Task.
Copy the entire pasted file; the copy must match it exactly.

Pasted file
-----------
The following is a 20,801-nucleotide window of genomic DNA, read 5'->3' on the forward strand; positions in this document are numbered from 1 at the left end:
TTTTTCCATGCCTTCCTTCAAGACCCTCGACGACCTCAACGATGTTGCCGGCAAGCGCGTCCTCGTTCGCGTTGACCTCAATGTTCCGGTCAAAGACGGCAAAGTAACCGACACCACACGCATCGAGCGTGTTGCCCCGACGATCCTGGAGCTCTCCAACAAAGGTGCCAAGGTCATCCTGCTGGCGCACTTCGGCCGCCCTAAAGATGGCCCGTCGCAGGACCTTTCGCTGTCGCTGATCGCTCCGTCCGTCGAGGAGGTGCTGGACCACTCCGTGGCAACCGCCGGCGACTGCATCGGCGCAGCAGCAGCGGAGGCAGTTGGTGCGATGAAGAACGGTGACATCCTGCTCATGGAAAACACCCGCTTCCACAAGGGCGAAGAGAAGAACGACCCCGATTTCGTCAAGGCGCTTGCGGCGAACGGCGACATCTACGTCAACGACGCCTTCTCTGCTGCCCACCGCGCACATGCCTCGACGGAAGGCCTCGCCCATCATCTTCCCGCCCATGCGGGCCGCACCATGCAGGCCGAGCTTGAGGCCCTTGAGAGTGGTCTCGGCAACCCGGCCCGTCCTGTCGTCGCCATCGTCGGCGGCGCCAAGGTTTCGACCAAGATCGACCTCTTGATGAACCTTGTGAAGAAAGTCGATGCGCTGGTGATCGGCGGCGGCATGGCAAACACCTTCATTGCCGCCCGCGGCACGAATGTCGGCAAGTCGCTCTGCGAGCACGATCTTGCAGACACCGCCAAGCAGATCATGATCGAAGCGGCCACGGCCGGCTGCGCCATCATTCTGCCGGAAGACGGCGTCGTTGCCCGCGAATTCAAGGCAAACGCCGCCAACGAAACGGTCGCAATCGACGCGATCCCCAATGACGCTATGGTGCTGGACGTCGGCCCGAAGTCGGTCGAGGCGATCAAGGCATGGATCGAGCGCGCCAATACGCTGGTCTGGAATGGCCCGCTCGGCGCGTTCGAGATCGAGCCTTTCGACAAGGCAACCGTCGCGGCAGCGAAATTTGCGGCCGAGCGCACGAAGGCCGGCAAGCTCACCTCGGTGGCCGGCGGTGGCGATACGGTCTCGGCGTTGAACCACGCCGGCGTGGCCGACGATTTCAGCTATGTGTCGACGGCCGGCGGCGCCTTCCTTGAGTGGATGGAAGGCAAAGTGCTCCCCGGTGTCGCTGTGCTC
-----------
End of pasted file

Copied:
The following is a 20,801-nucleotide window of genomic DNA, read 5'->3' on the forward strand; positions in this document are numbered from 1 at the left end:
TTTTTCCATGCCTTCCTTCAAGACCCTCGACGACCTCAACGATGTTGCCGGCAAGCGCGTCCTCGTTCGCGTTGACCTCAATGTTCCGGTCAAAGACGGCAAAGTAACCGACACCACACGCATCGAGCGTGTTGCCCCGACGATCCTGGAGCTCTCCAACAAAGGTGCCAAGGTCATCCTGCTGGCGCACTTCGGCCGCCCTAAAGATGGCCCGTCGCAGGACCTTTCGCTGTCGCTGATCGCTCCGTCCGTCGAGGAGGTGCTGGACCACTCCGTGGCAACCGCCGGCGACTGCATCGGCGCAGCAGCAGCGGAGGCAGTTGGTGCGATGAAGAACGGTGACATCCTGCTCATGGAAAACACCCGCTTCCACAAGGGCGAAGAGAAGAACGACCCCGATTTCGTCAAGGCGCTTGCGGCGAACGGCGACATCTACGTCAACGACGCCTTCTCTGCTGCCCACCGCGCACATGCCTCGACGGAAGGCCTCGCCCATCATCTTCCCGCCCATGCGGGCCGCACCATGCAGGCCGAGCTTGAGGCCCTTGAGAGTGGTCTCGGCAACCCGGCCCGTCCTGTCGTCGCCATCGTCGGCGGCGCCAAGGTTTCGACCAAGATCGACCTCTTGATGAACCTTGTGAAGAAAGTCGATGCGCTGGTGATCGGCGGCGGCATGGCAAACACCTTCATTGCCGCCCGCGGCACGAATGTCGGCAAGTCGCTCTGCGAGCACGATCTTGCAGACACCGCCAAGCAGATCATGATCGAAGCGGCCACGGCCGGCTGCGCCATCATTCTGCCGGAAGACGGCGTCGTTGCCCGCGAATTCAAGGCAAACGCCGCCAACGAAACGGTCGCAATCGACGCGATCCCCAATGACGCTATGGTGCTGGACGTCGGCCCGAAGTCGGTCGAGGCGATCAAGGCATGGATCGAGCGCGCCAATACGCTGGTCTGGAATGGCCCGCTCGGCGCGTTCGAGATCGAGCCTTTCGACAAGGCAACCGTCGCGGCAGCGAAATTTGCGGCCGAGCGCACGAAGGCCGGCAAGCTCACCTCGGTGGCCGGCGGTGGCGATACGGTCTCGGCGTTGAACCACGCCGGCGTGGCCGACGATTTCAGCTATGTGTCGACGGCCGGCGGCGCCTTCCTTGAGTGGATGGAAGGCAAAGTGCTCCCCGGTGTCGCTGTGCTC